Tunisia has a problem.
As the place where Carthage once existed, the North African country is rapidly urbanizing. That is, folks are moving from the country side to the cities ever since 2010. Roughly 2/3 of the country are already urban.
As a result, the crowded infrastructure of Tunisia’s cities now have to deal with more and more challenges from drought and environmental degradation to rural dislocation and foreign migration (The Arab Spring & Climate Change, 2013:35,36). The temperature is getting hotter; the population is getting more crowded.
And it has been turning bad: unemployment is at 15% in 2018. What does this mean? A report on terrorism sums it up: “the high number of Tunisian recruits has been attributed to factors including financial desperation, poor economic and social conditions and a sense of belonging” (GTI report, 2017:35). This means that a substantial amount of ISIL terrorists are basically young and poor Tunisians who had found it impossible to make a living in their country. In fact, Tunisia is a country where the number of job seekers was 10 times higher than the amount of available jobs in 2015, all the while contributing the most number of recruits for ISIL so far (ibid:65, 67).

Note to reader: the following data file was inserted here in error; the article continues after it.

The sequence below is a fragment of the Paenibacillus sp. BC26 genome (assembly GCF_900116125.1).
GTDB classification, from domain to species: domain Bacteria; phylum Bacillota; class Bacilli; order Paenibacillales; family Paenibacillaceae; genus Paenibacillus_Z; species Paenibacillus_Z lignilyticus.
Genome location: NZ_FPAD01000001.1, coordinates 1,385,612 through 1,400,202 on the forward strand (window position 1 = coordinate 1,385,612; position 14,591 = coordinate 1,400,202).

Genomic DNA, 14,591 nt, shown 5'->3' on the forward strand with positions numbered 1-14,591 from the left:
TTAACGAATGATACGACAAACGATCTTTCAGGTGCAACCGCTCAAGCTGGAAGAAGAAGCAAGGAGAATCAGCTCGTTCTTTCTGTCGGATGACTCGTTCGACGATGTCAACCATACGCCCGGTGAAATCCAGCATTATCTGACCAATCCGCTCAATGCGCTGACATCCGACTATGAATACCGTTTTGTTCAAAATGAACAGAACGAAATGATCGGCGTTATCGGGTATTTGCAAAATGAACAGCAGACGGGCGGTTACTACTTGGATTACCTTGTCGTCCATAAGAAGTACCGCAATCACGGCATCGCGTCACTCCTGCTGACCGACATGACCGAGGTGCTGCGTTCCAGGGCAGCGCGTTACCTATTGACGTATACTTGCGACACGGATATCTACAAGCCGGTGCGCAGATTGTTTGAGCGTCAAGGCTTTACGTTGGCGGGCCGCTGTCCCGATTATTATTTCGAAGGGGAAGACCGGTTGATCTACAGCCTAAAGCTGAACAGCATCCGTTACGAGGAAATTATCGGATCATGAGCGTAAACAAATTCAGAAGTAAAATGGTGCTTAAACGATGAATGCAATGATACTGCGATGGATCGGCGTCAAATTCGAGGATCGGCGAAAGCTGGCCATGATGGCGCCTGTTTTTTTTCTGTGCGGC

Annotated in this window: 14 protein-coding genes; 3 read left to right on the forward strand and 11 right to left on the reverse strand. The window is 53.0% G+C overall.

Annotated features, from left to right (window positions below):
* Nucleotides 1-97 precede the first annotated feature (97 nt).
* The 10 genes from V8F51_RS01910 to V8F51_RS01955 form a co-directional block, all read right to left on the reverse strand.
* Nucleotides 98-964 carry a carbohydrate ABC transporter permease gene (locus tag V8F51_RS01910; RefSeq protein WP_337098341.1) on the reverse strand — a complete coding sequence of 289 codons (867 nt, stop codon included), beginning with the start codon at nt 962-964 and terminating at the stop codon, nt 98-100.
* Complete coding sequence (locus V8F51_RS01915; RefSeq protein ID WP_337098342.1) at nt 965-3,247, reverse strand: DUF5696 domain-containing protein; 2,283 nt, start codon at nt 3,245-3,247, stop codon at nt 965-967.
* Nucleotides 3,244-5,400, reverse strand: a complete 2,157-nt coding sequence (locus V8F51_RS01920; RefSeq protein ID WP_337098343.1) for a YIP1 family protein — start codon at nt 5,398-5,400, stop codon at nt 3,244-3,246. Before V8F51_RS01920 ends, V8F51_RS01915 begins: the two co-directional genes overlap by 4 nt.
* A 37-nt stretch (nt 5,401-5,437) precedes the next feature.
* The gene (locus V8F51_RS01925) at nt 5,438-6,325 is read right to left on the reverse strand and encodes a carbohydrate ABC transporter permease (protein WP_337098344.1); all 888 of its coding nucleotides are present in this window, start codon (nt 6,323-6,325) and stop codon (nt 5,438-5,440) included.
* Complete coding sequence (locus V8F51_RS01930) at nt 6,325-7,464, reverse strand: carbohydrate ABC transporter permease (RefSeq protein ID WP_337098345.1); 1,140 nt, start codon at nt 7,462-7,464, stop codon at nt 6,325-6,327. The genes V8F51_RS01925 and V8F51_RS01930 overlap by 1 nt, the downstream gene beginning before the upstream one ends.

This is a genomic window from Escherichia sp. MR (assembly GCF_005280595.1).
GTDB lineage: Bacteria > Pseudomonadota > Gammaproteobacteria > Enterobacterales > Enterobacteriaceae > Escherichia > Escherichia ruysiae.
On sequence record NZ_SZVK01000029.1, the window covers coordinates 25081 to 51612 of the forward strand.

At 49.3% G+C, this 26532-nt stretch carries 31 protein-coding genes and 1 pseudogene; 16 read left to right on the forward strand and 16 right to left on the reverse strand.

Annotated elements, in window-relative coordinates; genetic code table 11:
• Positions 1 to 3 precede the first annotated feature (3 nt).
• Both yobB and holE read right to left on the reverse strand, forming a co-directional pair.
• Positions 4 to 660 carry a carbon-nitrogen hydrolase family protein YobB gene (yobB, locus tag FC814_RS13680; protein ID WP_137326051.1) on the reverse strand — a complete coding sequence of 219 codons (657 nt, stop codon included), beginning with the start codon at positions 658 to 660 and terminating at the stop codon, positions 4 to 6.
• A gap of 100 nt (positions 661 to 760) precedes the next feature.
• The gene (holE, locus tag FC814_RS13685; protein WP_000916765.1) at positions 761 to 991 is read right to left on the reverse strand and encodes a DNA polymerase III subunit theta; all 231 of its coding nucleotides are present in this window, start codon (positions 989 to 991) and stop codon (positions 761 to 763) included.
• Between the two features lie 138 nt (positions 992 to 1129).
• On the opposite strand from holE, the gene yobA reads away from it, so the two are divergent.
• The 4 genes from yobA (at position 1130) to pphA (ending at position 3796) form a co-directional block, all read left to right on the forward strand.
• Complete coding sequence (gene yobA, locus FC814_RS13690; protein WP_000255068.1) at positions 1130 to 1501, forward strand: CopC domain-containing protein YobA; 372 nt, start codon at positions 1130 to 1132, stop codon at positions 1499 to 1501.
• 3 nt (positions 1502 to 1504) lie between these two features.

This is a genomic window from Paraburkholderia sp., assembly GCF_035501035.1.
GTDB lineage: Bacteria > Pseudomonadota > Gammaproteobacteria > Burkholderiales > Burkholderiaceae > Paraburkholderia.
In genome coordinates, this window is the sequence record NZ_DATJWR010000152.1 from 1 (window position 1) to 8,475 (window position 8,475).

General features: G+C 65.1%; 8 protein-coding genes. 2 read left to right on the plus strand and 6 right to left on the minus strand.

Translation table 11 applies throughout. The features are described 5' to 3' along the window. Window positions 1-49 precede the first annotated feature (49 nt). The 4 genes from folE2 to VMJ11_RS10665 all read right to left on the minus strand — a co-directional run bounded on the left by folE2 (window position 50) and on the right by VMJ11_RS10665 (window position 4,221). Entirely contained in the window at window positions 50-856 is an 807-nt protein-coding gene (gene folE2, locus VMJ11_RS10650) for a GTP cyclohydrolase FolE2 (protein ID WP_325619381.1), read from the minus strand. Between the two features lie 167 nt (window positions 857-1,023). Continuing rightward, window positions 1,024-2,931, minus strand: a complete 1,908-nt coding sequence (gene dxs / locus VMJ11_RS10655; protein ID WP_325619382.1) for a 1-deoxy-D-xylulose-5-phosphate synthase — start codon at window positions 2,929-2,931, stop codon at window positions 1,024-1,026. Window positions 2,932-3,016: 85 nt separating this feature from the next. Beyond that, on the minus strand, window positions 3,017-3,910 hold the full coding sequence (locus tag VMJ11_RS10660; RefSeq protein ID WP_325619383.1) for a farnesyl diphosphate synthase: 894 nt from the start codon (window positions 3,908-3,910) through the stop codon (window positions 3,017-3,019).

Where are jobs located? The cities. What happens when the jobless hear about job offers from local terrorists? They take it.
That’s the problem.
The Arab Spring & Climate Change. 2013. Retrieved from https://climateandsecurity.files.wordpress.com/2012/04/climatechangearabspring-ccs-cap-stimson.pdf